Have you ever wondered what life would be like for you if you had been born deaf? If you had never heard sounds, or been able to speak words? It is a sobering thought.
Recently my younger son was reading a biography on Helen Keller, and as we discussed her story, we reflected together on the struggles she would have faced as a young girl without sight or hearing, trying to understand the world around her. How utterly alone she must have felt, enclosed in the darkness of not seeing, and the silence of not hearing! Indeed, it would have seemed that the means of relating to other human beings —even of understanding reality itself — was totally closed off to her.
Silence and Isolation
Imagine, then, the experience of permanent silence. One would no longer hear beautiful music, or laughter, or the sound of wind outside. More importantly, one would no longer be able to participate in conversation with others, at least not to the same degree as others. Without ever hearing the pattern of human words, we would not be able to form them on our own; and in turn, even the process of forming thoughts and ideas would be impaired.
Ears to Hear
In today’s Gospel reading, we encounter a man in precisely this situation. His friends bring him before Jesus and beg for healing on his behalf. What follows is one of the most tactile acts of healing we find in the Gospels. Jesus takes the man aside, places his fingers in his ears, spits, then touches the man’s tongue, and at the last moment Jesus looks up and groans, declaring aloud, “Ephphatha!,” or “Be opened!” It is a remarkable sequence of physical actions, punctuated by that Aramaic phrase Jesus would have actually uttered, all to bring about the man’s hearing and ability to speak. We sense there was something vitally important in this miracle of granting a man his hearing. After all, hearing was intimately linked with the gift of faith; those who had “ears to hear” were able to listen and receive the words Jesus spoke.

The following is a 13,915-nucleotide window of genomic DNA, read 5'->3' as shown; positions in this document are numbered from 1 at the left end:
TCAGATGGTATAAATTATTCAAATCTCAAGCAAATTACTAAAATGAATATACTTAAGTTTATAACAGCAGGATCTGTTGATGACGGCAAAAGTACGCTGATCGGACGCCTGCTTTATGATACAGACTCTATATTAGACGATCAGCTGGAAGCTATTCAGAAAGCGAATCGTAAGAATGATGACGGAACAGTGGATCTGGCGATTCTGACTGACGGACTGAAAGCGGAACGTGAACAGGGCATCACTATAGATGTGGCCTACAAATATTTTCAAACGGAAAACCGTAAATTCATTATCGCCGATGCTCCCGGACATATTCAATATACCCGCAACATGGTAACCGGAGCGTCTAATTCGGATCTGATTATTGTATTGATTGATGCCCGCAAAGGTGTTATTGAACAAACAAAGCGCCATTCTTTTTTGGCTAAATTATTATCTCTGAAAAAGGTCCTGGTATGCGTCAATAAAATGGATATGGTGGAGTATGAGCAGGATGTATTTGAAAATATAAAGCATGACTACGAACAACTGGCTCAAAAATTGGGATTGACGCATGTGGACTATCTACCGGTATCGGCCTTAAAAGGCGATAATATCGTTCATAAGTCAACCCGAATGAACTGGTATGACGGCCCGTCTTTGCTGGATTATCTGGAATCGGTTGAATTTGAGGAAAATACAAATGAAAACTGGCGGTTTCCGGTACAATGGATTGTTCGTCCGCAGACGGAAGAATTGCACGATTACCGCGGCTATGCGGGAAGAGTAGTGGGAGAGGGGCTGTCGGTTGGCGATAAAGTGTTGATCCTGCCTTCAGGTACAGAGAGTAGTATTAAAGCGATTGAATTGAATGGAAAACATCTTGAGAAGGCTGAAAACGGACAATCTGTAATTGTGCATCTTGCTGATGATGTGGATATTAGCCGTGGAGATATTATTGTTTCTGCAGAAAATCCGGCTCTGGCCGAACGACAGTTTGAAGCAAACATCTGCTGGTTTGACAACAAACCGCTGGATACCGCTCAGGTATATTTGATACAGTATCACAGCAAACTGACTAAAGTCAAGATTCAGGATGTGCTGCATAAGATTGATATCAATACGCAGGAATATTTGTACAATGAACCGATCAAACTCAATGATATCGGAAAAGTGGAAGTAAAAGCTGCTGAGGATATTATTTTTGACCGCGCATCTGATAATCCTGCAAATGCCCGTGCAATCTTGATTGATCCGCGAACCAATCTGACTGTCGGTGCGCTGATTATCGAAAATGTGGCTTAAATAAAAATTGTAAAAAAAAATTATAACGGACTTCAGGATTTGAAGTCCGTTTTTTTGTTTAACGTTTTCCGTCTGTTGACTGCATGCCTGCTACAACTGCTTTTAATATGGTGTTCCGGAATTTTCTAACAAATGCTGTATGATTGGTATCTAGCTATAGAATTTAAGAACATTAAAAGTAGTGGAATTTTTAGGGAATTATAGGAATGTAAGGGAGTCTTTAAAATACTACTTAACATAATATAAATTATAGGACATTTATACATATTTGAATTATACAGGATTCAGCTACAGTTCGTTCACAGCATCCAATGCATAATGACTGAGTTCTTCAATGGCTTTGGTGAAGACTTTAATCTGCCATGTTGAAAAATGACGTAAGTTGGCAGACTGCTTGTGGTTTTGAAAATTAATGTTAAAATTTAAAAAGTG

Through both hearing and speech, a person is drawn into communion with others. It is this gift of communion which Jesus desires to give the deaf man, in the act of opening his ears. From the world of silence and isolation, the man then finds himself wonderfully opened to his friends and to Jesus standing before him.
Communion Broken and Restored
Our first reading today from Genesis depicts a very different opening of the senses. While the healing of the deaf man brought him into communion with the people around him, Adam and Eve experience the dissolution of that communion on multiple levels. As they eat from the tree forbidden to them, “their eyes [are] opened,” and they now see each other as bodies to be used, rather than as body-and-soul composites, each a total gift of self to the other. That state of original communion within themselves and with each other is fatally broken. Moreover, their communion with God is severed as well, and thus when God calls out to them “in the cool of the evening,” they hide themselves, no longer trusting the One who created them.
Jesus enters salvation history in order to heal that state of broken communion: within ourselves, with each other, and with God. By restoring hearing to the deaf man, he allows him once again to relate meaningfully to the world around him. Today, let us reflect prayerfully upon the Lord’s beautiful exhortation to us: Ephphatha, or “be opened!” Which parts of our heart are in need of being opened? Are there elements of our spiritual hearing that need to be awakened? Let us ask for the grace of deeper hearing, so that we may come to enjoy all the fullness of human communion.
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